Tea Leaf: The ABCs of the U.S. economy

Published: Tuesday, June 14 2011 5:00 p.m. MDT

Quarterly economic growth — Most forecasting economists see a 2 percent to 3 percent real (after inflation) annual growth pace during the next four quarters, barring any other major shocks to the system.

Retirement — The term will take on new meaning in coming decades as more and more people "bridge the gap" (work two or three days a week) between working full-time and moving into full retirement. Millions of retirement-age baby boomers will prefer (or need) to keep one foot in the workplace for a long time to come.

Social Security — Steps taken sooner rather than later to slow down the future growth rate of spending are required. It would be great if politicians would stop calling it spending cuts … and scaring people!

Taxes — Boosting capital gains, dividend and income tax rates on the top 3 percent of income earners remains the president's goal, if he survives the 2012 election. Like it or not, these are primarily the people who create jobs and invest. The administration's focus on "income redistribution" rather than on providing "incentives for U.S. economic growth" remains troubling.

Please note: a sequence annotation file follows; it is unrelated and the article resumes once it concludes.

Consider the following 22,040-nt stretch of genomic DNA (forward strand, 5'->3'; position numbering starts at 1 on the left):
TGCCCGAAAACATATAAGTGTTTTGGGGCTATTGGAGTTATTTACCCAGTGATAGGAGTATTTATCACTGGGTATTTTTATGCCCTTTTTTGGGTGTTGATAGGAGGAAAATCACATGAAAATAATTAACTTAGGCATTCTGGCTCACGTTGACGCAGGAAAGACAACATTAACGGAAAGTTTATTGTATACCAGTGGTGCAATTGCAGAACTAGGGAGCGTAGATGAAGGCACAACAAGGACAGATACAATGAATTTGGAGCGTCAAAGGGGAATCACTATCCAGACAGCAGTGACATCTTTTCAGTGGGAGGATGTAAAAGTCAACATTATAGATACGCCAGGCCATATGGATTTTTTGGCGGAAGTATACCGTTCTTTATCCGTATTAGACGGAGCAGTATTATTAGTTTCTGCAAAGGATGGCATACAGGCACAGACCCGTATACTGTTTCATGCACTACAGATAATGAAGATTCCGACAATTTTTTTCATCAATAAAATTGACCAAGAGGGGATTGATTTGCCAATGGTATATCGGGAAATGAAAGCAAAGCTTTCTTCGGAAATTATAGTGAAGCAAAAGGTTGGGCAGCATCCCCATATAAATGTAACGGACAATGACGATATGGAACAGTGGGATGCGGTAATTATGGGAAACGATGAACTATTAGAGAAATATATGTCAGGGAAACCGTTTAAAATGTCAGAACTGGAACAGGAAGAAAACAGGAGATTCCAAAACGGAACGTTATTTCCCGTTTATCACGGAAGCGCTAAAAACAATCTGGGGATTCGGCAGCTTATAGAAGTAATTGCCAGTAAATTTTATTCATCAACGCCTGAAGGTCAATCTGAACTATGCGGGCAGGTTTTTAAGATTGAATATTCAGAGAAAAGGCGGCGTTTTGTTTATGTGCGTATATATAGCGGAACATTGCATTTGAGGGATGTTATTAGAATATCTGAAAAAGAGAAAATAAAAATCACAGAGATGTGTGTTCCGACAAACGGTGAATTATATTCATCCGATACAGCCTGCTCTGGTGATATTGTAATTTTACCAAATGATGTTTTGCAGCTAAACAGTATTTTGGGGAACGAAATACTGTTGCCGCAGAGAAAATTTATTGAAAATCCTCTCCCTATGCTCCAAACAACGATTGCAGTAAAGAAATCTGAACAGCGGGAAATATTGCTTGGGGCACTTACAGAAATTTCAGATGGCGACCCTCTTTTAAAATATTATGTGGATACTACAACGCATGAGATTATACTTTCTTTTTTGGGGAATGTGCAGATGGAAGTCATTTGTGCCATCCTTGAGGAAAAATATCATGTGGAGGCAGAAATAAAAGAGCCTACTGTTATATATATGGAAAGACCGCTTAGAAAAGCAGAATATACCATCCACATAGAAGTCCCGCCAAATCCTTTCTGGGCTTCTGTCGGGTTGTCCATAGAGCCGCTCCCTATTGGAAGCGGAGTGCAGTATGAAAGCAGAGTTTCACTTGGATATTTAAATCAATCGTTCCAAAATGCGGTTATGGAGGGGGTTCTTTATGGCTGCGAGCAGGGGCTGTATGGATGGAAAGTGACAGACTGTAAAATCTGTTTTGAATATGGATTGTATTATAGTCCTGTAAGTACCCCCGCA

Unemployment — This is likely to remain above 8.2 percent during the next 12 to 18 months, even as modest monthly job gains have returned. Why? Hundreds of thousands of people who previously left the labor force will continue to return as they (hopefully) hear about better employment prospects, with more than 270,000 returnees in May alone.

Vacations — Remember them?

Wall Street — Simply stated, I remain a long-term bull on stocks.

eXpectations — These have diminished for millions of people of all ages regarding careers, standards of living and retirement. Fiscal sanity in Washington, D.C., and around the globe would go a long way to reversing that view.

Youth — My parents "came of age" with Pearl Harbor, my peers with Kennedy's assassination and Vietnam. For millions of Generations X and Y, Sept. 11 and the "Great Recession" will be forever etched into their consciousness.

JaZZ (Utah) — Maybe next season … if there is one!

Jeff Thredgold is the chief economist for Zions Bank and founder of Thredgold Economic Associates, a professional speaking and economic consulting firm. Visit www.thredgold.com.

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